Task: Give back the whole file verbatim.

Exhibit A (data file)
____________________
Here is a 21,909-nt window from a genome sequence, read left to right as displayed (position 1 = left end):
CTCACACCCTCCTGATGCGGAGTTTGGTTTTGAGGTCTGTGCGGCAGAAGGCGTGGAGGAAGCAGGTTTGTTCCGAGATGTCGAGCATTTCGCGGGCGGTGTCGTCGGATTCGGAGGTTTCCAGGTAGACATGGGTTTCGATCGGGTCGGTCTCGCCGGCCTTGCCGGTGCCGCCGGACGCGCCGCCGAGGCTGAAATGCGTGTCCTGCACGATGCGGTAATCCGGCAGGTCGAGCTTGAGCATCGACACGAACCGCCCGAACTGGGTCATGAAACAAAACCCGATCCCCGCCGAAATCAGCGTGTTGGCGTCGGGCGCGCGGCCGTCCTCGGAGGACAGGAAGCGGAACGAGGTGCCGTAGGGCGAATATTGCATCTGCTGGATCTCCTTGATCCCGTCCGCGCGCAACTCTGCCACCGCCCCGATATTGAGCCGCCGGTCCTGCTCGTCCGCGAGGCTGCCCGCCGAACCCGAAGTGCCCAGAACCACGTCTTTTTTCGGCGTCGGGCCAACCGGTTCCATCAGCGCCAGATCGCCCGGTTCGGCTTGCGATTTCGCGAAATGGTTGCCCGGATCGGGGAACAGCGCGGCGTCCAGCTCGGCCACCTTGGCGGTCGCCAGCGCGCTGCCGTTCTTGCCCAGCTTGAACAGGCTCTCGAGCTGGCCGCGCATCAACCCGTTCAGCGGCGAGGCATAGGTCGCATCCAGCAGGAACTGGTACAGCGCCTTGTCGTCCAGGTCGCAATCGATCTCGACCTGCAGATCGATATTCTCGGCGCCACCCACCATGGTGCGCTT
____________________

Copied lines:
Here is a 21,909-nt window from a genome sequence, read left to right as displayed (position 1 = left end):
CTCACACCCTCCTGATGCGGAGTTTGGTTTTGAGGTCTGTGCGGCAGAAGGCGTGGAGGAAGCAGGTTTGTTCCGAGATGTCGAGCATTTCGCGGGCGGTGTCGTCGGATTCGGAGGTTTCCAGGTAGACATGGGTTTCGATCGGGTCGGTCTCGCCGGCCTTGCCGGTGCCGCCGGACGCGCCGCCGAGGCTGAAATGCGTGTCCTGCACGATGCGGTAATCCGGCAGGTCGAGCTTGAGCATCGACACGAACCGCCCGAACTGGGTCATGAAACAAAACCCGATCCCCGCCGAAATCAGCGTGTTGGCGTCGGGCGCGCGGCCGTCCTCGGAGGACAGGAAGCGGAACGAGGTGCCGTAGGGCGAATATTGCATCTGCTGGATCTCCTTGATCCCGTCCGCGCGCAACTCTGCCACCGCCCCGATATTGAGCCGCCGGTCCTGCTCGTCCGCGAGGCTGCCCGCCGAACCCGAAGTGCCCAGAACCACGTCTTTTTTCGGCGTCGGGCCAACCGGTTCCATCAGCGCCAGATCGCCCGGTTCGGCTTGCGATTTCGCGAAATGGTTGCCCGGATCGGGGAACAGCGCGGCGTCCAGCTCGGCCACCTTGGCGGTCGCCAGCGCGCTGCCGTTCTTGCCCAGCTTGAACAGGCTCTCGAGCTGGCCGCGCATCAACCCGTTCAGCGGCGAGGCATAGGTCGCATCCAGCAGGAACTGGTACAGCGCCTTGTCGTCCAGGTCGCAATCGATCTCGACCTGCAGATCGATATTCTCGGCGCCACCCACCATGGTGCGCTT